Pushed to Jump

You stand in the crotch of the tree and look out at the limb you are supposed to jump to... and it looks so far away. You know you can't just get down and call it quits; not after you had to plead with the other kids to let you come along. That's what you want to do though.

It can't be that hard. Just jump, catch on to the limb, swing, let go, and land on top of the little cliff on the other side of the creek. Alan had made it, or else we wouldn't be doing it. That's what "creek jumping " was. ( Those guys like to call it "creek jumping" but it was really just follow the leader.) If the leader missed a jump or stunt, because it wasn't just jumping, then the person who was going second moved up and decided what would be done next and the leader who missed a jump had to go to the back of the line. Alan had been leader all morning and hadn't missed a single jump. There were some long jumps that a couple of kids missed and fell into the creek. Danny Jones twisted his ankle and had to quit. Bobby Jones was worried at first, but once he saw Danny's leg wasn't broke, he was glad to see him go. Little brothers can be such a pain.

You stand in the crotch of the tree and look out at the limb you are supposed to jump to... and it looks so far away. What's the worst that could happen? You could slip off the limb at the height of your swing, go flying through the air up-side-down, crash into the face of the cliff, and then slide down its muddy face into the creek below, like Greg Kirby had done. Or not go far enough and crash into the cliff face first. Or miss the limb altogether and sail off into the creek like Wonder Woman. Either way, you still ended up in the creek; the nasty, slimy creek. Several kids had demonstrated the later two methods, only Greg had a really spectacular splash down that kind of scared you to watch. Still, three kids had made it, Alan, and John and Paul Carr. Oh my God! Only Alan Smith, John Carr, and Paul Carr, the three biggest jocks and three of the coolest kids in the whole school had made the jump so far.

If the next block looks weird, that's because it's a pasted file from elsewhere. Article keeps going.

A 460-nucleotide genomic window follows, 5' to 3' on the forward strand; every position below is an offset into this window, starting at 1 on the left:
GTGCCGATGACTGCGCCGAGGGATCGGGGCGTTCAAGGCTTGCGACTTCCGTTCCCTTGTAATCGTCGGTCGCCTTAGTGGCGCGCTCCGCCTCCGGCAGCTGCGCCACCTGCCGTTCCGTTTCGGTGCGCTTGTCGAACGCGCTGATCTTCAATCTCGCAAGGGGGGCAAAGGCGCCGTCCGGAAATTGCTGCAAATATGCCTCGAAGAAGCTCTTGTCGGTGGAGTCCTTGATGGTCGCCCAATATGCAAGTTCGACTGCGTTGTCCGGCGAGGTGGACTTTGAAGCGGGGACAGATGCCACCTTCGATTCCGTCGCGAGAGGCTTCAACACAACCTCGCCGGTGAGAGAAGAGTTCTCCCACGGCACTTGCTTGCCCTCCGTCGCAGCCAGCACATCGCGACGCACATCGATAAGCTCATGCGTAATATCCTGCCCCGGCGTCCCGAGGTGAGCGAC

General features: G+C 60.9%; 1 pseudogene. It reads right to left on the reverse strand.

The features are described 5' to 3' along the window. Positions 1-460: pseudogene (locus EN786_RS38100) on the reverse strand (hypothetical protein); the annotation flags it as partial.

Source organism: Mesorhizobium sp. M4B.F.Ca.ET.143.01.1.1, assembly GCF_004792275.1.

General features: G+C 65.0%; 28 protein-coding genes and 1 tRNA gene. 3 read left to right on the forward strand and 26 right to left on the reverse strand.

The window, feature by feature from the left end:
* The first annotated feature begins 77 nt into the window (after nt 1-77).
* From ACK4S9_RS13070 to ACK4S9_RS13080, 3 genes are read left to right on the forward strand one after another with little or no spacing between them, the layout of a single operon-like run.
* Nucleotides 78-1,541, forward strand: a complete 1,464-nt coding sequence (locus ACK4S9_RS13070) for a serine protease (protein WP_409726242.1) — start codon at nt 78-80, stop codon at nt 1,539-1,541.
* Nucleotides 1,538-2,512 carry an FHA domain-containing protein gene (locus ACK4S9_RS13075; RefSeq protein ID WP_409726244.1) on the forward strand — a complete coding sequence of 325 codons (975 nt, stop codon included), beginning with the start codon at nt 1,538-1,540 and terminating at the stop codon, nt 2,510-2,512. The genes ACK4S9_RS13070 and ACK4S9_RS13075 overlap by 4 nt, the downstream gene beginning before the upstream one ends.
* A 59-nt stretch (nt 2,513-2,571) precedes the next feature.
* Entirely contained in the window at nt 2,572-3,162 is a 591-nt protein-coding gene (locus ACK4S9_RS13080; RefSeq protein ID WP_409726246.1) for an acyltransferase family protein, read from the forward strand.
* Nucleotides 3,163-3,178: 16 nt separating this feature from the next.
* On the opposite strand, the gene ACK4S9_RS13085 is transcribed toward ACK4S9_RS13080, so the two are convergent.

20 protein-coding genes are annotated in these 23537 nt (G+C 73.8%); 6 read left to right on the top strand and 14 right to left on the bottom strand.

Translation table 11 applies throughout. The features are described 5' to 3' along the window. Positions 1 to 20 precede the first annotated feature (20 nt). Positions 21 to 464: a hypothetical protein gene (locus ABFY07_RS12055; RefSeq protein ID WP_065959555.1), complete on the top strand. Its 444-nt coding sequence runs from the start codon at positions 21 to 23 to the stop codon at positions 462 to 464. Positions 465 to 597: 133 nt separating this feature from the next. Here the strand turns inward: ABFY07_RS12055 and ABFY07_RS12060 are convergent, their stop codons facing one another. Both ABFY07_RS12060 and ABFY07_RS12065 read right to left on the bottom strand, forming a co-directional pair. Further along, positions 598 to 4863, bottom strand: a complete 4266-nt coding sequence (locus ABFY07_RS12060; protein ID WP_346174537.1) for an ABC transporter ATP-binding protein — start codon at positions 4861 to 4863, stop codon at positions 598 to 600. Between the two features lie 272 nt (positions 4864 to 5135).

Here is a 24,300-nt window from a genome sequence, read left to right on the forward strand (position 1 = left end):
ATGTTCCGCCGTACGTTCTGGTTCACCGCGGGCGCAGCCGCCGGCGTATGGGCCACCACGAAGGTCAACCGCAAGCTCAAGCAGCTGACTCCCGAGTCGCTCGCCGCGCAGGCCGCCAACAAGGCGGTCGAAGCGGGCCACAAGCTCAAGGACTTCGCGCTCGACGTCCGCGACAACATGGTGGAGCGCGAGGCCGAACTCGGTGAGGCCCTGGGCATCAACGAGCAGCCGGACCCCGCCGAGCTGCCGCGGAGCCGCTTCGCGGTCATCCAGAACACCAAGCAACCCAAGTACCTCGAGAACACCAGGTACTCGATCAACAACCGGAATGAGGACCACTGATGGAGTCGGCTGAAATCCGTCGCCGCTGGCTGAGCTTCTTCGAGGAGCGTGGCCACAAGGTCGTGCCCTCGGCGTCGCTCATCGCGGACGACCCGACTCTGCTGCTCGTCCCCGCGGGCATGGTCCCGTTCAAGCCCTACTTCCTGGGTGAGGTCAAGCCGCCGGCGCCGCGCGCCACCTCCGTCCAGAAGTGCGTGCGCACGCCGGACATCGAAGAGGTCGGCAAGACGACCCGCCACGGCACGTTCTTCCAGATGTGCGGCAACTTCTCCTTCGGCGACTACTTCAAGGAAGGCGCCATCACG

You stand in the crotch of the tree and look out at the limb that you are supposed to jump to... and it looks so far away. You know you have to do something soon. No one has said anything, but the other kids are starting to shuffle their feet and give you funny looks. You think that if your right leg would only stop trembling, then you would go. You grit your teeth and force yourself to keep your eyes open. You grunt and push hard with trembling legs. To your surprise, your hands slap down on that limb, that looked so far away, in an instant. You have a good grip on the limb, so you kick down and swing as hard as you can. Timing, it's all in the timing. You let go just before you reach the height of your swing and try to push forward with your arms, but the effort feels limp and ineffective.

You're not going to make it, you're not going to make it, you're not going to make it, and then you feel your feet land on the top of the cliff. You land too close to the edge and you think "I made the jump and I am still going to end up in that nasty, smelly, old creek." As you windmill your arms and try to catch your balance, Alan Smith and John Carr dart forward and tug you to safety. Alan Smith puts his arm around your shoulder and whispers in your ear "That was fantastic." With his arm around your shoulder, Alan leads you to the top of the little cliff. He stands there looking down at the kids waiting for their turn, and the ones who have already tried and failed. He clears his throat and yells "If this pretty little girl can make it, and you can't, I'm going to talk trash about you for the rest of your lives."

Did the coolest guy in the whole school just say you were pretty?

By Stephen Cornwell

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